Academic journal article American International College Journal of Business

Researcher-Practitioner Relationships in Consortia: The Cancer Information Services Research Consortium

Academic journal article American International College Journal of Business

Researcher-Practitioner Relationships in Consortia: The Cancer Information Services Research Consortium

Article excerpt

Abstract

Consortia are becoming increasingly prevalent as organizations are faced with a number of pressing environmental demands, relating particularly to the growth of information technologies and associated economic pressures. This essay focuses on the factors that lead to the successful management of researcher-practitioner relationships in consortia from a symbolic interactionist perspective. We focus on the Cancer Information Services Research Consortium (CISRC), an interesting consortium of cancer control researchers and practitioners who formed a coalition to implement trials related to three major cancer control projects, to illustrate our major substantive points. The implications section discusses the relationship between symbolic interactionist approaches and postmodern dialogic approaches to organizations, as well as focusing on the pragmatic implications of this analysis for the rapidly evolving role of consortial relationships in today's organizations.

Introduction

This essay focuses on the factors that lead to successful research-practitioner relationships. These relationships are increasingly important because, one, they can lead to the development, implementation, and evaluation of useful new ideas; two, they can enhance the policy relevance of ideas that are tested; and, three, there is a greater likelihood of successful implementation if practitioners have input early in the development of pilot research projects. The question of what promotes cooperative relationships in social systems has been one of the central issues for social scientists in this century. Symbolic interactionists (Head, 1934; Fine, 1993), sociologists (Parsons, 1960), dramatists (Littiejohn, 1992), economists (Coase, 1937; Hollander, 1990), management scholars (Smith, Caroll, & Ashford, 1995), organizational communication researchers (Harter & Krone, 2001), and others have all grappled with this problem. Here we will use the Cancer Information Services Research Consortium (CISRC), an interesting consortium of cancer control researchers and practitioners who formed a coalition to implement trials related to three major cancer control projects, to illustrate our major substantive points.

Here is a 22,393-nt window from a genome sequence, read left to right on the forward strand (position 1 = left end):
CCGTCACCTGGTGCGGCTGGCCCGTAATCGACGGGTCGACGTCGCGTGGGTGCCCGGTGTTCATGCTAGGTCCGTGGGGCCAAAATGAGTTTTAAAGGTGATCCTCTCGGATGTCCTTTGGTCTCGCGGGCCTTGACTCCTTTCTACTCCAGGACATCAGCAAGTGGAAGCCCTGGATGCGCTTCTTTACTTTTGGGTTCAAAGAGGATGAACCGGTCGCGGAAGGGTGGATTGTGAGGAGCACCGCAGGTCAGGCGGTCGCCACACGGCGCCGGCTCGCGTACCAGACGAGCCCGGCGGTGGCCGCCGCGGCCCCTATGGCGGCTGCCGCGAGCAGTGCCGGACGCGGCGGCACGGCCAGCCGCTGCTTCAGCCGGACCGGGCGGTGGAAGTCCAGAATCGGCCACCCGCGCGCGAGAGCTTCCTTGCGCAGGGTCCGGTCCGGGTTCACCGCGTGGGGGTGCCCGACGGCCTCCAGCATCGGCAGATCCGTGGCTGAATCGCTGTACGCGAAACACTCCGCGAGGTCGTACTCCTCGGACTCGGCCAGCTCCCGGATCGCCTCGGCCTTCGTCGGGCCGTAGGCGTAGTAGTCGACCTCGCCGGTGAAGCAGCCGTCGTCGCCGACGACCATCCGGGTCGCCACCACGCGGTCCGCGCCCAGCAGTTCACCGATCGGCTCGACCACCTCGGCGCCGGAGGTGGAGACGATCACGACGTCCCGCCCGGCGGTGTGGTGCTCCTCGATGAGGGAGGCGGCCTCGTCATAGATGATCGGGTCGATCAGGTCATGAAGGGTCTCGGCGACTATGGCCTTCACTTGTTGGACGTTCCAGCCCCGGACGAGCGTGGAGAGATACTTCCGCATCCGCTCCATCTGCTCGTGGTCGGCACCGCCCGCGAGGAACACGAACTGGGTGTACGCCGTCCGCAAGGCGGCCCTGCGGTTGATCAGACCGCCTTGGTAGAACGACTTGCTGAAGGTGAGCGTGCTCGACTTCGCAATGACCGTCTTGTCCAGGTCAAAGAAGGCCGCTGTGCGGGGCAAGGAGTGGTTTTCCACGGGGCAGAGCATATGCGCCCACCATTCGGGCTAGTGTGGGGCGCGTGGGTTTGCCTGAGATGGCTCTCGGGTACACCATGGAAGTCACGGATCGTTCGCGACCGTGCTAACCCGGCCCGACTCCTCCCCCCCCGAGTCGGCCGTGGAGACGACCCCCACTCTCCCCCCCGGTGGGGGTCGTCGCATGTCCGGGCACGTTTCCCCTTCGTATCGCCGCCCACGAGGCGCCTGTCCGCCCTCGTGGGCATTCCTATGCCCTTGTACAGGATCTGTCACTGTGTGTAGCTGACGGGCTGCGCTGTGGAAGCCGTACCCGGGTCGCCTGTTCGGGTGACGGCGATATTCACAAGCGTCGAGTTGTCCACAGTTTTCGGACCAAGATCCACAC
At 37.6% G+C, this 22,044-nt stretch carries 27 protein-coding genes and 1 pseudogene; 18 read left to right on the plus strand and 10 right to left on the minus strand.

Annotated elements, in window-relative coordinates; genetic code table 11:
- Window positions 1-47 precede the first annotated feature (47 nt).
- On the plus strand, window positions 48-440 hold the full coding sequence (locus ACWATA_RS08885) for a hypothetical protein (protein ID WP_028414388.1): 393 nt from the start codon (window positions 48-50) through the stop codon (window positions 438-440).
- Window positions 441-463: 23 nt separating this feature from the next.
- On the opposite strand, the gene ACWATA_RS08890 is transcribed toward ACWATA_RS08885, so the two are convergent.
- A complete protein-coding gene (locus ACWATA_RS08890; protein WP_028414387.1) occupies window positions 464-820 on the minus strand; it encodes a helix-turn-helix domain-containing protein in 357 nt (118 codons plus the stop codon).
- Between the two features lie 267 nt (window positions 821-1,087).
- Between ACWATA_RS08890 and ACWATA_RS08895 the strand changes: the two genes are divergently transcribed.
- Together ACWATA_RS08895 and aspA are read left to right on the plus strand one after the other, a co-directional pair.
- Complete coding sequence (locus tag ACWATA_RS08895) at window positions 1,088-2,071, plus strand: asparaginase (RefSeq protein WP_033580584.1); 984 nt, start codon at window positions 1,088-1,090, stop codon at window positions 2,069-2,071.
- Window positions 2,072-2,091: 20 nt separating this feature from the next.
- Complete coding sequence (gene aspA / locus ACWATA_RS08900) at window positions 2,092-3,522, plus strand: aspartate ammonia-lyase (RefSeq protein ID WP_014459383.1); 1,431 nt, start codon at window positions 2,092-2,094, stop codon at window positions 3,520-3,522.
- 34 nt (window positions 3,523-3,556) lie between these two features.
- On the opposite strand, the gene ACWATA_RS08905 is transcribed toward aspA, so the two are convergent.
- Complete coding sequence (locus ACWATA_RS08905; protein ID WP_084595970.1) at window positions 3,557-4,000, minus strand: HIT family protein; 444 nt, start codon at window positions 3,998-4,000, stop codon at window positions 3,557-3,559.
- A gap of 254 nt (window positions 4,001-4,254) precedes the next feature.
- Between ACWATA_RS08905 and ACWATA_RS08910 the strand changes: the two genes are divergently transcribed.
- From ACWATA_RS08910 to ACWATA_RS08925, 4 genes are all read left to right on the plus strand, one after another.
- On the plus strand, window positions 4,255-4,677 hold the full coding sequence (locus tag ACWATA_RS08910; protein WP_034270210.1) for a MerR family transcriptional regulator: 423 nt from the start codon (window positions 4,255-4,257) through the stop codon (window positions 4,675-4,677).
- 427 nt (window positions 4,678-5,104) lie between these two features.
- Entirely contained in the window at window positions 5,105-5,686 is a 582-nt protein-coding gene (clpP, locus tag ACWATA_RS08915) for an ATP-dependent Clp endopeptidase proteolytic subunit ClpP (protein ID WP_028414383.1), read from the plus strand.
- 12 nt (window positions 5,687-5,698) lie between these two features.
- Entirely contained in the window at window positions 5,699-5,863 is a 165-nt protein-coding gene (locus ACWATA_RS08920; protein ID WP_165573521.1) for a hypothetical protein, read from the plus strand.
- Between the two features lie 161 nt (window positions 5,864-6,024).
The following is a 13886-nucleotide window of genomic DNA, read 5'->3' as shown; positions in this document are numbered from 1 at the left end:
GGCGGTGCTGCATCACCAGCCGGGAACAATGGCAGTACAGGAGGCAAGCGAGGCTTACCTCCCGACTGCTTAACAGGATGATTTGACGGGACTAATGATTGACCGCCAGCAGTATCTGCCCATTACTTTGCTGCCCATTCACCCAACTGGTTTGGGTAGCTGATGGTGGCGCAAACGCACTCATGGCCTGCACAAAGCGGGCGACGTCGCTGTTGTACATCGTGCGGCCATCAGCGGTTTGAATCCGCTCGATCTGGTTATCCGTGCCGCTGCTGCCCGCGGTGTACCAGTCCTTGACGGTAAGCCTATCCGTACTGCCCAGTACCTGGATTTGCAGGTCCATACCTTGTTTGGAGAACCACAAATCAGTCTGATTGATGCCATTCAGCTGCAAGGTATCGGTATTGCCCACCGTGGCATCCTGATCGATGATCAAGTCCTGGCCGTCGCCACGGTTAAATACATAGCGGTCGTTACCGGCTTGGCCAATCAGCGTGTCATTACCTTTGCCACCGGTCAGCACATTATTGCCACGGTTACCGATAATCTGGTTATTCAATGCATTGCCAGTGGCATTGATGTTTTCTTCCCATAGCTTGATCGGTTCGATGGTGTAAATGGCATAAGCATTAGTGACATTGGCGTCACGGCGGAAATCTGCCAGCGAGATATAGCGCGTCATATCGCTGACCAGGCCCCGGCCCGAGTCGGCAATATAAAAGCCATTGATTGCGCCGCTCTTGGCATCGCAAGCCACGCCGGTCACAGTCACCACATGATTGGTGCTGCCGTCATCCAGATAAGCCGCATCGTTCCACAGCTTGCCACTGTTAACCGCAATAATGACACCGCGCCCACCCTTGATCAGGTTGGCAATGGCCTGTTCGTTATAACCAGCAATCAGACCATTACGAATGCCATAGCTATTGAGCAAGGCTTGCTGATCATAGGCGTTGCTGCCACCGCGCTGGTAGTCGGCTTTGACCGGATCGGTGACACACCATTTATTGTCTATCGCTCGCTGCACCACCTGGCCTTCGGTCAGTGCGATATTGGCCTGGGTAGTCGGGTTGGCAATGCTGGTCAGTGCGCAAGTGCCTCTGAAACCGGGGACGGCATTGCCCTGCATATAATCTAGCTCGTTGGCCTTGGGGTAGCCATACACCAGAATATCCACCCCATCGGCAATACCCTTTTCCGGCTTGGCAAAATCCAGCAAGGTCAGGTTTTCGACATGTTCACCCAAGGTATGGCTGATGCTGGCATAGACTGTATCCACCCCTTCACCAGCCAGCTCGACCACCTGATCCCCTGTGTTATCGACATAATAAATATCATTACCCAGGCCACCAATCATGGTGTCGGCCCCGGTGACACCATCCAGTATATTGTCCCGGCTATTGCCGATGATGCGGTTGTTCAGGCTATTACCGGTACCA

A consortium can be defined simply as a collection of entities (e.g., companies, public sector organizations) brought together by their interest in working collaboratively to accomplish something of mutual value which is beyond the resources of any one member (Cullen et al., 1999; Fleisher et al., 1998; Webster, 1995). Given the interest in new organizational forms, heightened competition, and declining resources available to any one organization, this topic has captured the attention of researchers in a wide range of disciplines (Bouman, 2002; Cullen et al., 1999; Hakansson & Sharma, 1996; Medved et al., 2001; Osborn & Hagedoorn, 1997).

Researcher-Practitioner Relationships

   We seem to be constantly trailing after practitioners to determine
   why and how something they are innovating is or is not working,
   rather than leading practitioners to implement innovations that
   flow from the findings that we have uncovered in the course of our
   (we hope) rigorous investigations. (Porter, 1996, pp. 265-266)

Both parties have substantial potential common benefits from a successful researcher-practitioner relationship including securing both physical and material resources and intellectual stimulation (Cullen et al., 1999; March, 2000). It is also obvious that policy makers see substantial benefits to be had from interactions between the various parties in the research enterprise, with increasing calls from the National Institutes of Health and the National Science Foundation, among others, for holistic examinations of research problems through the development of synthetic relationships among often fractured disciplines. Indeed, participation of practitioners early on is positively related to utilization and favorable attitudes towards the results (Beyer & Trice, 1994). …

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